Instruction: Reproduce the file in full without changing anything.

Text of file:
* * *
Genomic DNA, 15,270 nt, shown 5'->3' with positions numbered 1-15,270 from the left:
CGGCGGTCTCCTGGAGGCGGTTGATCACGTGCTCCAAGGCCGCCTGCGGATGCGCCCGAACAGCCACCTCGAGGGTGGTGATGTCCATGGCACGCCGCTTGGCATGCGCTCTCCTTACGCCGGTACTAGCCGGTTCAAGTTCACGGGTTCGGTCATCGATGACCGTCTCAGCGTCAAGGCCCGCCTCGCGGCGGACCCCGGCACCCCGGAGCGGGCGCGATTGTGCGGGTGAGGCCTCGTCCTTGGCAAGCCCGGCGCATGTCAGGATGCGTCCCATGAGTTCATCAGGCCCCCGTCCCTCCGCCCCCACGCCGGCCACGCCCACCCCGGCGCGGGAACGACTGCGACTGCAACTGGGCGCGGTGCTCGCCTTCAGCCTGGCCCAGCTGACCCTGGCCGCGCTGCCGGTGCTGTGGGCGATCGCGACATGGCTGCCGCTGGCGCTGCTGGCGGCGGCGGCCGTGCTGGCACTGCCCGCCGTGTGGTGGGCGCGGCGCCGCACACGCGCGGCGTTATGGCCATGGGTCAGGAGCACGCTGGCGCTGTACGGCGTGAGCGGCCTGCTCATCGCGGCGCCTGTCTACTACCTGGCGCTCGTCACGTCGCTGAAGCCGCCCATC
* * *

Genomic DNA, 15,270 nt, shown 5'->3' with positions numbered 1-15,270 from the left:
CGGCGGTCTCCTGGAGGCGGTTGATCACGTGCTCCAAGGCCGCCTGCGGATGCGCCCGAACAGCCACCTCGAGGGTGGTGATGTCCATGGCACGCCGCTTGGCATGCGCTCTCCTTACGCCGGTACTAGCCGGTTCAAGTTCACGGGTTCGGTCATCGATGACCGTCTCAGCGTCAAGGCCCGCCTCGCGGCGGACCCCGGCACCCCGGAGCGGGCGCGATTGTGCGGGTGAGGCCTCGTCCTTGGCAAGCCCGGCGCATGTCAGGATGCGTCCCATGAGTTCATCAGGCCCCCGTCCCTCCGCCCCCACGCCGGCCACGCCCACCCCGGCGCGGGAACGACTGCGACTGCAACTGGGCGCGGTGCTCGCCTTCAGCCTGGCCCAGCTGACCCTGGCCGCGCTGCCGGTGCTGTGGGCGATCGCGACATGGCTGCCGCTGGCGCTGCTGGCGGCGGCGGCCGTGCTGGCACTGCCCGCCGTGTGGTGGGCGCGGCGCCGCACACGCGCGGCGTTATGGCCATGGGTCAGGAGCACGCTGGCGCTGTACGGCGTGAGCGGCCTGCTCATCGCGGCGCCTGTCTACTACCTGGCGCTCGTCACGTCGCTGAAGCCGCCCATC